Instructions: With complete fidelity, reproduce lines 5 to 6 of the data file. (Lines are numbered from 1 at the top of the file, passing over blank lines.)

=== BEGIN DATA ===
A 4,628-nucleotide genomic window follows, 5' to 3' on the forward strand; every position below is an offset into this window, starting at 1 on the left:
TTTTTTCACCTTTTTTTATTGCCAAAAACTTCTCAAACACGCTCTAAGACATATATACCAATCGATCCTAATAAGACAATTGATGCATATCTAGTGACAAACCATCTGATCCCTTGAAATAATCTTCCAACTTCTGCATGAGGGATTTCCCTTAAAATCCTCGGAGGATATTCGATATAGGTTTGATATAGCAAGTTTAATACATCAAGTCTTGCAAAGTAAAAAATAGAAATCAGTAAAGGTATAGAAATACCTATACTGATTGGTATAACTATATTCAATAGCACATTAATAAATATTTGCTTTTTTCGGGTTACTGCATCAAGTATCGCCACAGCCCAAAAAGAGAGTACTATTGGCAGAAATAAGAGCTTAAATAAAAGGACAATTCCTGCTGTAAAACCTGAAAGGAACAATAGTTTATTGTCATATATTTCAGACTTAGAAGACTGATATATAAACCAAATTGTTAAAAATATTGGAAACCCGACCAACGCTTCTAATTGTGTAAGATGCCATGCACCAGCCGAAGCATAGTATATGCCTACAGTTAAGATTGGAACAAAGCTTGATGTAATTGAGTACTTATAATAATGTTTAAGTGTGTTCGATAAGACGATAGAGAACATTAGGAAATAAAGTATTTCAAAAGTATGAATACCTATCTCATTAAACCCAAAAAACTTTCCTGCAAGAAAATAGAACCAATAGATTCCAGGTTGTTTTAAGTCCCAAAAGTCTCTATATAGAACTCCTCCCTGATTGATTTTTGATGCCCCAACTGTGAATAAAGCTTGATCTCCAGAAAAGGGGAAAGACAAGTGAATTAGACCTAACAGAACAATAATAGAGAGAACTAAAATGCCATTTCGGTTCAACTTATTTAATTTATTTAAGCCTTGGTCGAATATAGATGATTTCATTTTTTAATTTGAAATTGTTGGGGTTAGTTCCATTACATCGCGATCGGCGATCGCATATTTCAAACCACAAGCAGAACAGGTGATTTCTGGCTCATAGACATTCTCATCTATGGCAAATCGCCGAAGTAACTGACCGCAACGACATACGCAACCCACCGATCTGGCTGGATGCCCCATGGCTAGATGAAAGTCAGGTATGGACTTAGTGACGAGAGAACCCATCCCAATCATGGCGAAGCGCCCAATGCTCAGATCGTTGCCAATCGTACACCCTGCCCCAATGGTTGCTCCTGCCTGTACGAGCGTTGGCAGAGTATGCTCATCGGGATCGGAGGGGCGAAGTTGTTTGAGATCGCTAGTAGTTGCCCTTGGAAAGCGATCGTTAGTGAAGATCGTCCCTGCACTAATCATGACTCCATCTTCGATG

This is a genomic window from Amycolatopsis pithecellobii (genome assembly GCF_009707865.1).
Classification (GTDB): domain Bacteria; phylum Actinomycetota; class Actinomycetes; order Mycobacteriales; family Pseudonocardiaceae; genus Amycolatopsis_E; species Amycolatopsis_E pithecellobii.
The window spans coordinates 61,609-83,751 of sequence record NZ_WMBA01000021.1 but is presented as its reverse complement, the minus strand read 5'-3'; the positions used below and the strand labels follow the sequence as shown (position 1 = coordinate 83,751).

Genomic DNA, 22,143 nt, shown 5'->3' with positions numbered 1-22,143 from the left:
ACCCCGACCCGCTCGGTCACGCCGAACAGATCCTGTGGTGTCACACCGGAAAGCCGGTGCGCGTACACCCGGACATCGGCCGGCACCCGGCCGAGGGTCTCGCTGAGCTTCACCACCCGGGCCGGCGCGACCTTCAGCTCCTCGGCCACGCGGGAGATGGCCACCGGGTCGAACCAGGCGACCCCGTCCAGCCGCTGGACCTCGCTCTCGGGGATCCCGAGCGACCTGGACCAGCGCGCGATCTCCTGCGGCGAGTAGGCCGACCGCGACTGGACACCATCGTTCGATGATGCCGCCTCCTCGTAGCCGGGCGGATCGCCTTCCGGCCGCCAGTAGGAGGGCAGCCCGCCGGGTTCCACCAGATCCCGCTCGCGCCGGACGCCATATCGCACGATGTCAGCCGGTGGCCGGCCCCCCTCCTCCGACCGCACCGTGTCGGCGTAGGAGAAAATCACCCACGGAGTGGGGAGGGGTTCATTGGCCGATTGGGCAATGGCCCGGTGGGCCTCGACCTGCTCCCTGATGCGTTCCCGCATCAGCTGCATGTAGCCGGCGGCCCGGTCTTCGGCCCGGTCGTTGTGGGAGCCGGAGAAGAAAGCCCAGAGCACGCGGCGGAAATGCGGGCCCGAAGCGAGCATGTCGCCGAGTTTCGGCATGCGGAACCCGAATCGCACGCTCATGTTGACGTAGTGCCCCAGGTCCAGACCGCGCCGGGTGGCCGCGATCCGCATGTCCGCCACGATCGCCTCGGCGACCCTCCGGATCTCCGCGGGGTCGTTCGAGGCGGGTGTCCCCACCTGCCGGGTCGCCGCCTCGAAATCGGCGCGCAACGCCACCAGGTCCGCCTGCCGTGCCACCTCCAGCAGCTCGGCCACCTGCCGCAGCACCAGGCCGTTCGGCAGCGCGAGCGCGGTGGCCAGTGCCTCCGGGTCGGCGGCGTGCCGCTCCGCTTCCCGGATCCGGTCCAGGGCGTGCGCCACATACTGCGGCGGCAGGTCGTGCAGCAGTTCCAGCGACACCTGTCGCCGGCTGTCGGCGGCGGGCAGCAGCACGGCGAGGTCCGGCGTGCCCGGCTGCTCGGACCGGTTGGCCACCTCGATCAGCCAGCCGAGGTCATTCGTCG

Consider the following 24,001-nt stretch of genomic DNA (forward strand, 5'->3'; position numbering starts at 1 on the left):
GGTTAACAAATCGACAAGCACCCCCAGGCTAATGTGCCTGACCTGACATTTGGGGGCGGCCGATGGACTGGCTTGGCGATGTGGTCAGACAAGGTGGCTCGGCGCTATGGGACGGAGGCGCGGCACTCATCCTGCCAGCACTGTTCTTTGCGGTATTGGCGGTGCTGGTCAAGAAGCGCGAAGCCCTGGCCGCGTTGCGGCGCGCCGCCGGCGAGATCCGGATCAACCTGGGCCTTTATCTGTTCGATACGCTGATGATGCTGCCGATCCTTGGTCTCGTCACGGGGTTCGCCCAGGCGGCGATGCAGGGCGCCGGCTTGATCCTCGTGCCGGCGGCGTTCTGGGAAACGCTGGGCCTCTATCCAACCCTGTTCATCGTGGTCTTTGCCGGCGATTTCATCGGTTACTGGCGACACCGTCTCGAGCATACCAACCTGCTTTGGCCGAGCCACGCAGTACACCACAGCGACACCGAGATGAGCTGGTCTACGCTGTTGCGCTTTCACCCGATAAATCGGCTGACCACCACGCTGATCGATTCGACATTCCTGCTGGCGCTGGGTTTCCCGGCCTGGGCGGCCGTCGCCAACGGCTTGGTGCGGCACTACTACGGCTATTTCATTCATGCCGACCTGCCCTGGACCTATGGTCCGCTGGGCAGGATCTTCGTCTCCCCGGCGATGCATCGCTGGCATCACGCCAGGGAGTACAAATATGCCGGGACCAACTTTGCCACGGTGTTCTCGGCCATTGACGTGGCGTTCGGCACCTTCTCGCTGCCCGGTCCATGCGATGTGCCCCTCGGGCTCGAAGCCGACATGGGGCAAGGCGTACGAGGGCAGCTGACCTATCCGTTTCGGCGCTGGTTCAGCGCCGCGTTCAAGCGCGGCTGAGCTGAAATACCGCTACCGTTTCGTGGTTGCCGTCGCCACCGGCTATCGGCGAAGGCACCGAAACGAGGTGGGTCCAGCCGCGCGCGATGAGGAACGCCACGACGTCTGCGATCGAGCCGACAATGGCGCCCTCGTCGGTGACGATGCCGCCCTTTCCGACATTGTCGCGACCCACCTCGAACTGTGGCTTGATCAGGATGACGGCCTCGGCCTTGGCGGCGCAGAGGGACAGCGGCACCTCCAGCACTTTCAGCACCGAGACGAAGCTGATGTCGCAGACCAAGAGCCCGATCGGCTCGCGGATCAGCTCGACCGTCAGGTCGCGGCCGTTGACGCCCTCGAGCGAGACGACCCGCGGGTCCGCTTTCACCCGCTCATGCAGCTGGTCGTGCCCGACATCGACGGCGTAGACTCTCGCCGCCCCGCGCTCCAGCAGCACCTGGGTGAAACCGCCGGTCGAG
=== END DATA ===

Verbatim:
The window spans coordinates 61,609-83,751 of sequence record NZ_WMBA01000021.1 but is presented as its reverse complement, the minus strand read 5'-3'; the positions used below and the strand labels follow the sequence as shown (position 1 = coordinate 83,751).

Genomic DNA, 22,143 nt, shown 5'->3' with positions numbered 1-22,143 from the left: